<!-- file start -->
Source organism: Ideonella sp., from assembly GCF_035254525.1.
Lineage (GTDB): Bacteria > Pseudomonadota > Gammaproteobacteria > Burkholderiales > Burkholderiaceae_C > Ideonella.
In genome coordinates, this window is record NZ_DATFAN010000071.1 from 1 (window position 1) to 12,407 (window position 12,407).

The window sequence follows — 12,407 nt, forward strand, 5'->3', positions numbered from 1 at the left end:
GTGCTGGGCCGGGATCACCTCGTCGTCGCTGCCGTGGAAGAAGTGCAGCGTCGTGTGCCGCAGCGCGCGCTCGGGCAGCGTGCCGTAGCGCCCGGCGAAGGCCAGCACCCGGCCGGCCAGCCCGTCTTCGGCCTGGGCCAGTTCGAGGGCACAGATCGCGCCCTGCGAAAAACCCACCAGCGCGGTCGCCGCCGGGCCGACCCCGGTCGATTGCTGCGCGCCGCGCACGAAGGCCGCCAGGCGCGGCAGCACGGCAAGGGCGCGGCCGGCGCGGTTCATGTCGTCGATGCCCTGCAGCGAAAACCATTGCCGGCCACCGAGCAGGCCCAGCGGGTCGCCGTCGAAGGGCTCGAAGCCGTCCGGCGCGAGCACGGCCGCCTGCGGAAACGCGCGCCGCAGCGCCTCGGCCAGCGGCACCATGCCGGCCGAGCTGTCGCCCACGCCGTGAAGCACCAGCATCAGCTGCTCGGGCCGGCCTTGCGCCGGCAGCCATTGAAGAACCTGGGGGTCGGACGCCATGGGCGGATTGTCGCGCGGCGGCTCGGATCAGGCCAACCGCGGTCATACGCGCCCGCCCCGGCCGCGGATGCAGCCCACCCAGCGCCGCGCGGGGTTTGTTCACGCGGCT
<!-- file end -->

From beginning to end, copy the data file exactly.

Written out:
Source organism: Ideonella sp., from assembly GCF_035254525.1.
Lineage (GTDB): Bacteria > Pseudomonadota > Gammaproteobacteria > Burkholderiales > Burkholderiaceae_C > Ideonella.
In genome coordinates, this window is record NZ_DATFAN010000071.1 from 1 (window position 1) to 12,407 (window position 12,407).

The window sequence follows — 12,407 nt, forward strand, 5'->3', positions numbered from 1 at the left end:
GTGCTGGGCCGGGATCACCTCGTCGTCGCTGCCGTGGAAGAAGTGCAGCGTCGTGTGCCGCAGCGCGCGCTCGGGCAGCGTGCCGTAGCGCCCGGCGAAGGCCAGCACCCGGCCGGCCAGCCCGTCTTCGGCCTGGGCCAGTTCGAGGGCACAGATCGCGCCCTGCGAAAAACCCACCAGCGCGGTCGCCGCCGGGCCGACCCCGGTCGATTGCTGCGCGCCGCGCACGAAGGCCGCCAGGCGCGGCAGCACGGCAAGGGCGCGGCCGGCGCGGTTCATGTCGTCGATGCCCTGCAGCGAAAACCATTGCCGGCCACCGAGCAGGCCCAGCGGGTCGCCGTCGAAGGGCTCGAAGCCGTCCGGCGCGAGCACGGCCGCCTGCGGAAACGCGCGCCGCAGCGCCTCGGCCAGCGGCACCATGCCGGCCGAGCTGTCGCCCACGCCGTGAAGCACCAGCATCAGCTGCTCGGGCCGGCCTTGCGCCGGCAGCCATTGAAGAACCTGGGGGTCGGACGCCATGGGCGGATTGTCGCGCGGCGGCTCGGATCAGGCCAACCGCGGTCATACGCGCCCGCCCCGGCCGCGGATGCAGCCCACCCAGCGCCGCGCGGGGTTTGTTCACGCGGCT